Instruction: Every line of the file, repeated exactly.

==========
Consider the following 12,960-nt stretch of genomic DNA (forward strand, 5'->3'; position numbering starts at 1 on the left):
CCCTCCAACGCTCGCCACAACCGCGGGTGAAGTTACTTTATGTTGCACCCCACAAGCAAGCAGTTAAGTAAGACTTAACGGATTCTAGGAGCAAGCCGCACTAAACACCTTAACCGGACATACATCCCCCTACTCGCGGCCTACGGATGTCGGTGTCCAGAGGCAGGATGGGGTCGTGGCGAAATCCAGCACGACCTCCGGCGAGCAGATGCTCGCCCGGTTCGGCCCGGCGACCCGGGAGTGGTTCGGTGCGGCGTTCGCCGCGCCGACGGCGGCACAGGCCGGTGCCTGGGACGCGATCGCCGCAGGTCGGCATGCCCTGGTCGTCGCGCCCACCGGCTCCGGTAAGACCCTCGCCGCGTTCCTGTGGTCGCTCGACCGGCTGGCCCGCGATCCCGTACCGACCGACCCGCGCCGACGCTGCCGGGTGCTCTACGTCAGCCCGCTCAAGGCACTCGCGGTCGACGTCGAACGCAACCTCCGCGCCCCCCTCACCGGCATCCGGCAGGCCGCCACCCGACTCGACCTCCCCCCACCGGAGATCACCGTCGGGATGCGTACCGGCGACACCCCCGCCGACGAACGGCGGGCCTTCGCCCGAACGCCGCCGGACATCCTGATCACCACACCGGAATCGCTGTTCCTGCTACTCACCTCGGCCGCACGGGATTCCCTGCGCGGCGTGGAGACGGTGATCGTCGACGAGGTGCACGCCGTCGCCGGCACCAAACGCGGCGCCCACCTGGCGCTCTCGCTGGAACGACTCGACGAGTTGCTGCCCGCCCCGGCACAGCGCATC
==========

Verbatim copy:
Consider the following 12,960-nt stretch of genomic DNA (forward strand, 5'->3'; position numbering starts at 1 on the left):
CCCTCCAACGCTCGCCACAACCGCGGGTGAAGTTACTTTATGTTGCACCCCACAAGCAAGCAGTTAAGTAAGACTTAACGGATTCTAGGAGCAAGCCGCACTAAACACCTTAACCGGACATACATCCCCCTACTCGCGGCCTACGGATGTCGGTGTCCAGAGGCAGGATGGGGTCGTGGCGAAATCCAGCACGACCTCCGGCGAGCAGATGCTCGCCCGGTTCGGCCCGGCGACCCGGGAGTGGTTCGGTGCGGCGTTCGCCGCGCCGACGGCGGCACAGGCCGGTGCCTGGGACGCGATCGCCGCAGGTCGGCATGCCCTGGTCGTCGCGCCCACCGGCTCCGGTAAGACCCTCGCCGCGTTCCTGTGGTCGCTCGACCGGCTGGCCCGCGATCCCGTACCGACCGACCCGCGCCGACGCTGCCGGGTGCTCTACGTCAGCCCGCTCAAGGCACTCGCGGTCGACGTCGAACGCAACCTCCGCGCCCCCCTCACCGGCATCCGGCAGGCCGCCACCCGACTCGACCTCCCCCCACCGGAGATCACCGTCGGGATGCGTACCGGCGACACCCCCGCCGACGAACGGCGGGCCTTCGCCCGAACGCCGCCGGACATCCTGATCACCACACCGGAATCGCTGTTCCTGCTACTCACCTCGGCCGCACGGGATTCCCTGCGCGGCGTGGAGACGGTGATCGTCGACGAGGTGCACGCCGTCGCCGGCACCAAACGCGGCGCCCACCTGGCGCTCTCGCTGGAACGACTCGACGAGTTGCTGCCCGCCCCGGCACAGCGCATC